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Chappie Review: He’s a Soul Man
Chappie tries to be many, many things, and succeeds at a surprising number of them.
Because it’s a Neill Blomkamp film, there are no punches pulled while the points are made, either.
It’s near future Johannesburg, South Africa, where urban crime has escalated so much that the police force have implemented a desperate solution: they’ve purchased robots from Tetravaal, “scouts” capable of following simple protocols and orders under supervision. They’re easily repaired, virtually indestructible, and designed to be unhackable.
The result: crime rates are down and Tetravaal profits are up. Deon Wilson, who designed the scouts, is the company’s golden boy. But not everyone is thrilled with the current situation–within the company, Vincent Moore (Hugh Jackman) has developed a competing product, the “moose,” a far more powerful robot guided by a linked human operator–but his funding keeps getting cut in favor of the scouts.
Meanwhile, on the bad side of town, crime continues, stifled somewhat by the scouts. Yo-Landi and Ninja (Yolandi Visser and Ninja of rap band Die Antwoord) are desperate to make a big score, to get scarier criminal Hippo (Brandon Auret) off their backs.
But Deon isn’t satisfied. Fueled by Red Bull, he’s written an artificial intelligence program. He desperately wants to test it–and where else but in a scout?–but the CEO of Tetravaal (Sigourney Weaver in a role that doesn’t begin to utilize her many talents) doesn’t see the potential. The status quo is just fine, thank you very much.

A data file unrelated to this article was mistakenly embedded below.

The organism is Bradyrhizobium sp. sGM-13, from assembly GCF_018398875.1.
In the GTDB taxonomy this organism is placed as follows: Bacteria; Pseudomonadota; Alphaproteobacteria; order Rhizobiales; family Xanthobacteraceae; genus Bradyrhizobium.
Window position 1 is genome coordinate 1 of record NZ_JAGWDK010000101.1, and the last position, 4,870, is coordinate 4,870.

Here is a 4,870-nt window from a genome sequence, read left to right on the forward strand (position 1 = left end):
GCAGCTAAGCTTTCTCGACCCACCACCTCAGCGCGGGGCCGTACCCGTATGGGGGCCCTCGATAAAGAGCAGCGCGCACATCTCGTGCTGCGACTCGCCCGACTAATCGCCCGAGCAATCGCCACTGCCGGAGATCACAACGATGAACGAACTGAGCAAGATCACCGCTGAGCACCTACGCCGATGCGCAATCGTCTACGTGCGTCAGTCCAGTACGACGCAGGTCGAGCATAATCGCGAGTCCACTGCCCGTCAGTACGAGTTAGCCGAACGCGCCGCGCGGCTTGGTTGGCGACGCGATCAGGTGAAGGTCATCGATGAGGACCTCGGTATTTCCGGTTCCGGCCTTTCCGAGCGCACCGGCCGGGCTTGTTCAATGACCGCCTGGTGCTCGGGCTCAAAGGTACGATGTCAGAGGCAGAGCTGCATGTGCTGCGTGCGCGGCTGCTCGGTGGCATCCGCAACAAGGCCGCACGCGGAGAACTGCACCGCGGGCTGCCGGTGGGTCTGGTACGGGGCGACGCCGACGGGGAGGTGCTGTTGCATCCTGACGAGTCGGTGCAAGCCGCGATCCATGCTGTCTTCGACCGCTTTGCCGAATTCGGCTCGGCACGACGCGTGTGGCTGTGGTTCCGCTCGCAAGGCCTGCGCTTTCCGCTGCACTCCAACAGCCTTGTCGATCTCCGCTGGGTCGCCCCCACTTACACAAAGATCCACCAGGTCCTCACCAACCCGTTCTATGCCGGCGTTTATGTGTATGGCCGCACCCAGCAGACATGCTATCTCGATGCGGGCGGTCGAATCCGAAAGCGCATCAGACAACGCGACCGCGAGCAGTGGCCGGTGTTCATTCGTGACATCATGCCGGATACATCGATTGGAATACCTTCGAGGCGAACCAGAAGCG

So begins a whirlwind of activity as Deon borrows a scrapped scout to test his program, while he in turn is kidnapped by Ninja and Yo-Landi. His new creation, dubbed Chappie, is a child, who needs to be taught how to speak and act and behave. Everyone is under short deadlines and undesirable conditions.
Sharlto Copley’s stunning performance as Chappie is the standout here, from his childish beginnings to his adult moments (his physical performance was used as the basis for the character’s animation, and he voiced the character as well). He gives the movie its heart and artistic soul.
Thematically, it starts with the strong contrast between the corporate haves and the have-nots. This is side by side with nurturing creativity, doing what you need to do to feel good about yourself, and following your dreams. It even touches on the value or lack thereof of traditional gender roles.
There’s a ton packed in here. Maybe too much. It’s an emotional gut punch and Blomkamp takes it unexpected places. It’s a really fresh take on a Pinocchio tale with an unpredictable ending.
There’s also guns and explosions and car chases and generally things going boom. And Hugh Jackman brings the crazy (well, someone had to and for a change it wasn’t Sharlto Copley).
Recommended for science fiction fans, robot lovers, and particularly fans of Hugh Jackson, Sharlto Copley, Dev Patel, or all three.
Trigger warning: this film also deals with the do’s and don’t’s of child-rearing and includes scenes of abuse that will make you cry.